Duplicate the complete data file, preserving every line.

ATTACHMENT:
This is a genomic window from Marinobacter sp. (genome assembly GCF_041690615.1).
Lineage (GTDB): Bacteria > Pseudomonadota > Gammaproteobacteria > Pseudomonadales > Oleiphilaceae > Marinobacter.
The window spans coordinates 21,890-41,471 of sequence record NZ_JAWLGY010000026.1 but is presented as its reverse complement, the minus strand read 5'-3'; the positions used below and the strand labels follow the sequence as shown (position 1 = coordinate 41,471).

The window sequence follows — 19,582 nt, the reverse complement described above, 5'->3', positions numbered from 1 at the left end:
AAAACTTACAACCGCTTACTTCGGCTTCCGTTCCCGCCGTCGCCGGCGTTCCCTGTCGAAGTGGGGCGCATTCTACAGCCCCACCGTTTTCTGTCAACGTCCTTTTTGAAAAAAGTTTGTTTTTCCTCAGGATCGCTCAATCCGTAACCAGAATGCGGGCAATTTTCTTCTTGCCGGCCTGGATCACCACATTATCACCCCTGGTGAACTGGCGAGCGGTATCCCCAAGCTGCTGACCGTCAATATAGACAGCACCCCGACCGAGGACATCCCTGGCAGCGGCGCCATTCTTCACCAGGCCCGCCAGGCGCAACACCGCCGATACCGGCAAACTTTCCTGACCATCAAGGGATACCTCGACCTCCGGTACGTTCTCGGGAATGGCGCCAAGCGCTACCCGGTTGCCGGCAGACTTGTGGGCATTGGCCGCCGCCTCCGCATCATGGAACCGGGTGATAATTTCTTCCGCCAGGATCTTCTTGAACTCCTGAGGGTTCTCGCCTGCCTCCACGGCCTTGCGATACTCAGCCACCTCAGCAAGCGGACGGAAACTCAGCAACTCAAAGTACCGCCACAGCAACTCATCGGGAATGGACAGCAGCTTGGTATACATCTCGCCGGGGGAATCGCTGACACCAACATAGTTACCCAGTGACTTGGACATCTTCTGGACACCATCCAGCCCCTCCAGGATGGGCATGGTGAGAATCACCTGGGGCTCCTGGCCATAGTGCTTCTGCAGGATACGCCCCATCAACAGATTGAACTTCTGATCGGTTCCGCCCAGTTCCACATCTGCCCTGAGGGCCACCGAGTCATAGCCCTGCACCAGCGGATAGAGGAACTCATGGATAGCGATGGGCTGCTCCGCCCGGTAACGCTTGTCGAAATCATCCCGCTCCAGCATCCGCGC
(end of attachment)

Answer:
This is a genomic window from Marinobacter sp. (genome assembly GCF_041690615.1).
Lineage (GTDB): Bacteria > Pseudomonadota > Gammaproteobacteria > Pseudomonadales > Oleiphilaceae > Marinobacter.
The window spans coordinates 21,890-41,471 of sequence record NZ_JAWLGY010000026.1 but is presented as its reverse complement, the minus strand read 5'-3'; the positions used below and the strand labels follow the sequence as shown (position 1 = coordinate 41,471).

The window sequence follows — 19,582 nt, the reverse complement described above, 5'->3', positions numbered from 1 at the left end:
AAAACTTACAACCGCTTACTTCGGCTTCCGTTCCCGCCGTCGCCGGCGTTCCCTGTCGAAGTGGGGCGCATTCTACAGCCCCACCGTTTTCTGTCAACGTCCTTTTTGAAAAAAGTTTGTTTTTCCTCAGGATCGCTCAATCCGTAACCAGAATGCGGGCAATTTTCTTCTTGCCGGCCTGGATCACCACATTATCACCCCTGGTGAACTGGCGAGCGGTATCCCCAAGCTGCTGACCGTCAATATAGACAGCACCCCGACCGAGGACATCCCTGGCAGCGGCGCCATTCTTCACCAGGCCCGCCAGGCGCAACACCGCCGATACCGGCAAACTTTCCTGACCATCAAGGGATACCTCGACCTCCGGTACGTTCTCGGGAATGGCGCCAAGCGCTACCCGGTTGCCGGCAGACTTGTGGGCATTGGCCGCCGCCTCCGCATCATGGAACCGGGTGATAATTTCTTCCGCCAGGATCTTCTTGAACTCCTGAGGGTTCTCGCCTGCCTCCACGGCCTTGCGATACTCAGCCACCTCAGCAAGCGGACGGAAACTCAGCAACTCAAAGTACCGCCACAGCAACTCATCGGGAATGGACAGCAGCTTGGTATACATCTCGCCGGGGGAATCGCTGACACCAACATAGTTACCCAGTGACTTGGACATCTTCTGGACACCATCCAGCCCCTCCAGGATGGGCATGGTGAGAATCACCTGGGGCTCCTGGCCATAGTGCTTCTGCAGGATACGCCCCATCAACAGATTGAACTTCTGATCGGTTCCGCCCAGTTCCACATCTGCCCTGAGGGCCACCGAGTCATAGCCCTGCACCAGCGGATAGAGGAACTCATGGATAGCGATGGGCTGCTCCGCCCGGTAACGCTTGTCGAAATCATCCCGCTCCAGCATCCGCGC